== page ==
• Privacy concerns over health care website prompt reversal

    Updated: Fri, Jan 23, 2015

    WASHINGTON (AP) — Bowing to privacy concerns, the Obama administration reversed itself Friday, scaling back the release of consumers' personal information from the government's health insurance website to private companies with a commercial interest in the data. The administration made the changes to HealthCare.gov after The Associated Press reported earlier this week that the website was quietly sending consumers' personal data to companies that specialize in advertising and analyzing Internet data for performance and marketing. The personal details included age, income, ZIP code, tobacco use and whether a woman is pregnant. That prompted lawmakers to demand an explanation, while privacy advocates called on the admin

  • US regulators close small Chicago bank

    Updated: Fri, Jan 23, 2015

    WASHINGTON (AP) — Regulators have closed a small lender in Chicago, making it the second U.S. bank failure of 2015 following 18 closures last year. The Federal Deposit Insurance Corp. said Friday that it has taken over Highland Community Bank, which operated two branches. The bank had $54.7 million in assets and $53.5 million in deposits as of Dec. 31. United Fidelity Bank, based in Evansville, Indiana, agreed to assume all of Highland Community Bank's deposits and to buy essentially of the failed bank's assets. The failure of Highland Community Bank is expected to cost the federal deposit insurance fund $5.8 million. U.S. bank failures have been declining since peaking at 157 in 2010 following the financi

  • Anheuser-Busch buying craft beer maker Elysian Brewing

    Updated: Fri, Jan 23, 2015

    Anheuser-Busch is buying Seattle's Elysian Brewing Co., further expanding its collection of craft brewers as it tries to offset sagging sales of its flagship beers. The financial terms of the deal announced Friday were not disclosed. Anheuser-Busch is the U.S. arm of Anheuser-Busch InBev SA, a Belgian company that is the world's largest brewer. The company, which makes Budweiser and Bud Lite, has been combatting soft sales by buying up increasingly popular craft brewers. While nationwide beer sales declined 1.9 percent in 2013, craft beer sales rose 17 percent, according to the Brewers Association, which represents craft brewers. Anheuser-Busch announced in November that it was buying 10 Barrel Brewing of Oregon,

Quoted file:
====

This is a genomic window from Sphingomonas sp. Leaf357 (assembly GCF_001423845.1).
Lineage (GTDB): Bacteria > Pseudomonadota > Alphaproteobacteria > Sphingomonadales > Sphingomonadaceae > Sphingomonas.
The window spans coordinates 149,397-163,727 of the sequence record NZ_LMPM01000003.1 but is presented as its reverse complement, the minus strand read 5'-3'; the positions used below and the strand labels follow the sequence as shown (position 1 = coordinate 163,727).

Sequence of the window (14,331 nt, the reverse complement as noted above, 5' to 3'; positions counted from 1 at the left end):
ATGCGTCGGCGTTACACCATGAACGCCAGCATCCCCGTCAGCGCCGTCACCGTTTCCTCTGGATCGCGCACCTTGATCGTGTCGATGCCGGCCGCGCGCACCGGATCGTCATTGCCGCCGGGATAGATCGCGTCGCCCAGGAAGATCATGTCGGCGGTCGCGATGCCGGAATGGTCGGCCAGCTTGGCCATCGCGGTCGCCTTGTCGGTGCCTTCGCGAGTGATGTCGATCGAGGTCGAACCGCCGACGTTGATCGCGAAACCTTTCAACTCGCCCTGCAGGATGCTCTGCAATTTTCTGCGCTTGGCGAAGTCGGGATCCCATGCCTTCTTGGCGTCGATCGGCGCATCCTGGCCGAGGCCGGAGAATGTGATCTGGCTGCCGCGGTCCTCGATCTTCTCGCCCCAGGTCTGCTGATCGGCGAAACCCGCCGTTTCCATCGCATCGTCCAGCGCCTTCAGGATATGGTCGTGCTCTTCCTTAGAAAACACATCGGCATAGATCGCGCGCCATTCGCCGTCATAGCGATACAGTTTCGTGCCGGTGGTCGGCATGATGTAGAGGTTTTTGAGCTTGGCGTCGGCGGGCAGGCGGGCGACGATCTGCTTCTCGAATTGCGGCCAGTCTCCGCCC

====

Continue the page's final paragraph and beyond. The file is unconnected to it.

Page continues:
• Settlements reached in so-called 'hot fuel' litigation

    Updated: Fri, Jan 23, 2015

    KANSAS CITY, Mo. (AP) — Twenty-eight oil companies and retailers have agreed to settle litigation claiming customers were knowingly overcharged when gas station fuel temperatures rose, plaintiffs announced Friday. Federal officials earlier consolidated about 50 lawsuits filed since 2006 from consumers across the country in the U.S. District Court in Kansas City, Kansas. The plaintiffs' attorneys said in a news release that a judge has given preliminary approval to the settlement agreements in the so-called "hot fuel" cases. Online court records show final approval hearings are scheduled for June 9. The plaintiffs say customers were shortchanged when buying gasoline that is over 60 degrees.

  • Caesars bankruptcy venue decision near

    Updated: Fri, Jan 23, 2015

    LAS VEGAS (AP) — Delaware or Chicago: Troubled casino giant Caesars Entertainment Corp. should find out early next week where a subsidiary's Chapter 11 bankruptcy case will be decided. Caesars prefers Chicago, where its Caesars Entertainment Operating Co. filed for bankruptcy protection filed Jan. 15. Three creditors prefer Delaware, where they are attempting to push the debt-heavy unit into involuntary bankruptcy and prevent it from proceeding with its own plan. A Delaware judge is set to decide the venue by Tuesday. "Clearly, venue matters," said Anthony Casey, an assistant law professor at the University of Chicago who specializes in bankruptcy law.

  • W.Va. university, community college team up on degree

    Updated: Fri, Jan 23, 2015

    BRIDGEPORT, W.Va. (AP) — Alderson Broaddus University and Pierpont Community & Technical College are teaming up on a major in petroleum management. The joint venture was announced Friday in Bridgeport at the offices of FESCO Ltd., a petroleum engineering services company. The degree program will be launched in the fall. Alderson Broaddus will provide a path to a bachelor degree for students who earn an associate of applied science degree in petroleum technology at Pierpont Community & Technical. The degree program is intended to prepare a graduate for a career in the management and regulatory practices of the oil and gas industry.

  • Opponents of proposed gas pipeline rally at Virginia Capitol

    Updated: Fri, Jan 23, 2015

    RICHMOND, Va. (AP) — Environmentalists and western Virginia property owners rallied Friday at the state Capitol in opposition to a proposed 550-mile natural gas pipeline. Richmond-based Dominion Resources is partnering with other utilities to build the $5 billion Atlantic Coast Pipeline, which would cross the Blue Ridge Mountains to deliver gas from Pennsylvania, Ohio and West Virginia. Friday's rally was organized by the Sierra Club and Friends of Nelson, a group of property owners in Nelson County who live along the proposed pipeline route. Environmentalists say the project would contribute to global warming because of the extraction method, known as hydraulic fracturing, or "fracking," used to get the gas out of th